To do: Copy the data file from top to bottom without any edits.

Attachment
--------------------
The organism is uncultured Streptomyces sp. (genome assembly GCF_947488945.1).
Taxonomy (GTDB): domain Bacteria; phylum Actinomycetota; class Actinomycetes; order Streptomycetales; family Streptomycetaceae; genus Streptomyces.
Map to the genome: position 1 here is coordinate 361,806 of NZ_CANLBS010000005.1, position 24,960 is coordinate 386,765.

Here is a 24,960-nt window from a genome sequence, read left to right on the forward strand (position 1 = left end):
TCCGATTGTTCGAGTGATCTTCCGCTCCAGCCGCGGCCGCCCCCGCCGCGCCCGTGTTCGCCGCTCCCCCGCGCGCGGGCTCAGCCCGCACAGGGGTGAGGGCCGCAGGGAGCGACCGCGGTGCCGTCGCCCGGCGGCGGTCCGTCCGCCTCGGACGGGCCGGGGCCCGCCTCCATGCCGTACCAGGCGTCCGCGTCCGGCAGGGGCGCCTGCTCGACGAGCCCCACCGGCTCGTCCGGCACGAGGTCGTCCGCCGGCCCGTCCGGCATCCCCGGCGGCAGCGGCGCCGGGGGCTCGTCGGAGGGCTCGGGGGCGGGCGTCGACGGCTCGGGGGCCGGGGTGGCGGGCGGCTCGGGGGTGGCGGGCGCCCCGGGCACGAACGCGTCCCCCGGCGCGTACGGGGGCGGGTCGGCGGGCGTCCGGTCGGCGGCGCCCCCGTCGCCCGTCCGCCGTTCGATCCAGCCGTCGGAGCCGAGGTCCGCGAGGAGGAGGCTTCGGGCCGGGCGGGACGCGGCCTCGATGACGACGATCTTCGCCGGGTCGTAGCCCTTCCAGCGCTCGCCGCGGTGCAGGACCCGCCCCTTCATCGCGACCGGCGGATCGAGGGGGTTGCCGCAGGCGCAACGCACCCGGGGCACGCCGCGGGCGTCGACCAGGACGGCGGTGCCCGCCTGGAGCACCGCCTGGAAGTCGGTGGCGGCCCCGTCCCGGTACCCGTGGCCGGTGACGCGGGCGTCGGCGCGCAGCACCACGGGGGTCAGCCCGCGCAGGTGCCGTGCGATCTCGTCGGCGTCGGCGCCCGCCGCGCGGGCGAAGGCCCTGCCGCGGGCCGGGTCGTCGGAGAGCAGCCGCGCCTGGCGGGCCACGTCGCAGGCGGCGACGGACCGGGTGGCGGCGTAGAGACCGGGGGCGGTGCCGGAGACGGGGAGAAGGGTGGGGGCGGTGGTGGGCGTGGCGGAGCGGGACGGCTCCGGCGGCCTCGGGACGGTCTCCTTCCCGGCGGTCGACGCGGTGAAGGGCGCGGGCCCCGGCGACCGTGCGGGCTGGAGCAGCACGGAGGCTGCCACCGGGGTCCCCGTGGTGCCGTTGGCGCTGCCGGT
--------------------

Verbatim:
The organism is uncultured Streptomyces sp. (genome assembly GCF_947488945.1).
Taxonomy (GTDB): domain Bacteria; phylum Actinomycetota; class Actinomycetes; order Streptomycetales; family Streptomycetaceae; genus Streptomyces.
Map to the genome: position 1 here is coordinate 361,806 of NZ_CANLBS010000005.1, position 24,960 is coordinate 386,765.

Here is a 24,960-nt window from a genome sequence, read left to right on the forward strand (position 1 = left end):
TCCGATTGTTCGAGTGATCTTCCGCTCCAGCCGCGGCCGCCCCCGCCGCGCCCGTGTTCGCCGCTCCCCCGCGCGCGGGCTCAGCCCGCACAGGGGTGAGGGCCGCAGGGAGCGACCGCGGTGCCGTCGCCCGGCGGCGGTCCGTCCGCCTCGGACGGGCCGGGGCCCGCCTCCATGCCGTACCAGGCGTCCGCGTCCGGCAGGGGCGCCTGCTCGACGAGCCCCACCGGCTCGTCCGGCACGAGGTCGTCCGCCGGCCCGTCCGGCATCCCCGGCGGCAGCGGCGCCGGGGGCTCGTCGGAGGGCTCGGGGGCGGGCGTCGACGGCTCGGGGGCCGGGGTGGCGGGCGGCTCGGGGGTGGCGGGCGCCCCGGGCACGAACGCGTCCCCCGGCGCGTACGGGGGCGGGTCGGCGGGCGTCCGGTCGGCGGCGCCCCCGTCGCCCGTCCGCCGTTCGATCCAGCCGTCGGAGCCGAGGTCCGCGAGGAGGAGGCTTCGGGCCGGGCGGGACGCGGCCTCGATGACGACGATCTTCGCCGGGTCGTAGCCCTTCCAGCGCTCGCCGCGGTGCAGGACCCGCCCCTTCATCGCGACCGGCGGATCGAGGGGGTTGCCGCAGGCGCAACGCACCCGGGGCACGCCGCGGGCGTCGACCAGGACGGCGGTGCCCGCCTGGAGCACCGCCTGGAAGTCGGTGGCGGCCCCGTCCCGGTACCCGTGGCCGGTGACGCGGGCGTCGGCGCGCAGCACCACGGGGGTCAGCCCGCGCAGGTGCCGTGCGATCTCGTCGGCGTCGGCGCCCGCCGCGCGGGCGAAGGCCCTGCCGCGGGCCGGGTCGTCGGAGAGCAGCCGCGCCTGGCGGGCCACGTCGCAGGCGGCGACGGACCGGGTGGCGGCGTAGAGACCGGGGGCGGTGCCGGAGACGGGGAGAAGGGTGGGGGCGGTGGTGGGCGTGGCGGAGCGGGACGGCTCCGGCGGCCTCGGGACGGTCTCCTTCCCGGCGGTCGACGCGGTGAAGGGCGCGGGCCCCGGCGACCGTGCGGGCTGGAGCAGCACGGAGGCTGCCACCGGGGTCCCCGTGGTGCCGTTGGCGCTGCCGGT